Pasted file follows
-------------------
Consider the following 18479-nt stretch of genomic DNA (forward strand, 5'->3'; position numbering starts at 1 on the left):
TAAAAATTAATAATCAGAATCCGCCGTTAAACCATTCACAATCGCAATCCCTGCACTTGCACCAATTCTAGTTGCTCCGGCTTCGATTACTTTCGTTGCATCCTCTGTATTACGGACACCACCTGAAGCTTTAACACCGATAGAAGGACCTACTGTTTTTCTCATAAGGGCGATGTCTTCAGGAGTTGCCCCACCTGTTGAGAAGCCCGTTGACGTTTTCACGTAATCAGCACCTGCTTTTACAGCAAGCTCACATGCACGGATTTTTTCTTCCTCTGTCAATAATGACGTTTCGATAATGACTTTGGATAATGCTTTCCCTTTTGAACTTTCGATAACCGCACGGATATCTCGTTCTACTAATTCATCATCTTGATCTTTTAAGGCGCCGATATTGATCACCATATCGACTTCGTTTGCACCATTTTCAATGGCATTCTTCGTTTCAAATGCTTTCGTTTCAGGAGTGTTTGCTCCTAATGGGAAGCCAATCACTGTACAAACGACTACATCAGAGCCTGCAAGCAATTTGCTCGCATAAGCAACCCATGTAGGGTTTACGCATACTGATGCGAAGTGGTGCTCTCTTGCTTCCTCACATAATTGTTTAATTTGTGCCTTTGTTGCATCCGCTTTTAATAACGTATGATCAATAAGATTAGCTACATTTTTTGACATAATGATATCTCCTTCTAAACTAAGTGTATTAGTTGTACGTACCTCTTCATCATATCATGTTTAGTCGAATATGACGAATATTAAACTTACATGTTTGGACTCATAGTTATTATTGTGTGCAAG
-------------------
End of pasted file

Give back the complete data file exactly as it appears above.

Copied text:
Consider the following 18479-nt stretch of genomic DNA (forward strand, 5'->3'; position numbering starts at 1 on the left):
TAAAAATTAATAATCAGAATCCGCCGTTAAACCATTCACAATCGCAATCCCTGCACTTGCACCAATTCTAGTTGCTCCGGCTTCGATTACTTTCGTTGCATCCTCTGTATTACGGACACCACCTGAAGCTTTAACACCGATAGAAGGACCTACTGTTTTTCTCATAAGGGCGATGTCTTCAGGAGTTGCCCCACCTGTTGAGAAGCCCGTTGACGTTTTCACGTAATCAGCACCTGCTTTTACAGCAAGCTCACATGCACGGATTTTTTCTTCCTCTGTCAATAATGACGTTTCGATAATGACTTTGGATAATGCTTTCCCTTTTGAACTTTCGATAACCGCACGGATATCTCGTTCTACTAATTCATCATCTTGATCTTTTAAGGCGCCGATATTGATCACCATATCGACTTCGTTTGCACCATTTTCAATGGCATTCTTCGTTTCAAATGCTTTCGTTTCAGGAGTGTTTGCTCCTAATGGGAAGCCAATCACTGTACAAACGACTACATCAGAGCCTGCAAGCAATTTGCTCGCATAAGCAACCCATGTAGGGTTTACGCATACTGATGCGAAGTGGTGCTCTCTTGCTTCCTCACATAATTGTTTAATTTGTGCCTTTGTTGCATCCGCTTTTAATAACGTATGATCAATAAGATTAGCTACATTTTTTGACATAATGATATCTCCTTCTAAACTAAGTGTATTAGTTGTACGTACCTCTTCATCATATCATGTTTAGTCGAATATGACGAATATTAAACTTACATGTTTGGACTCATAGTTATTATTGTGTGCAAG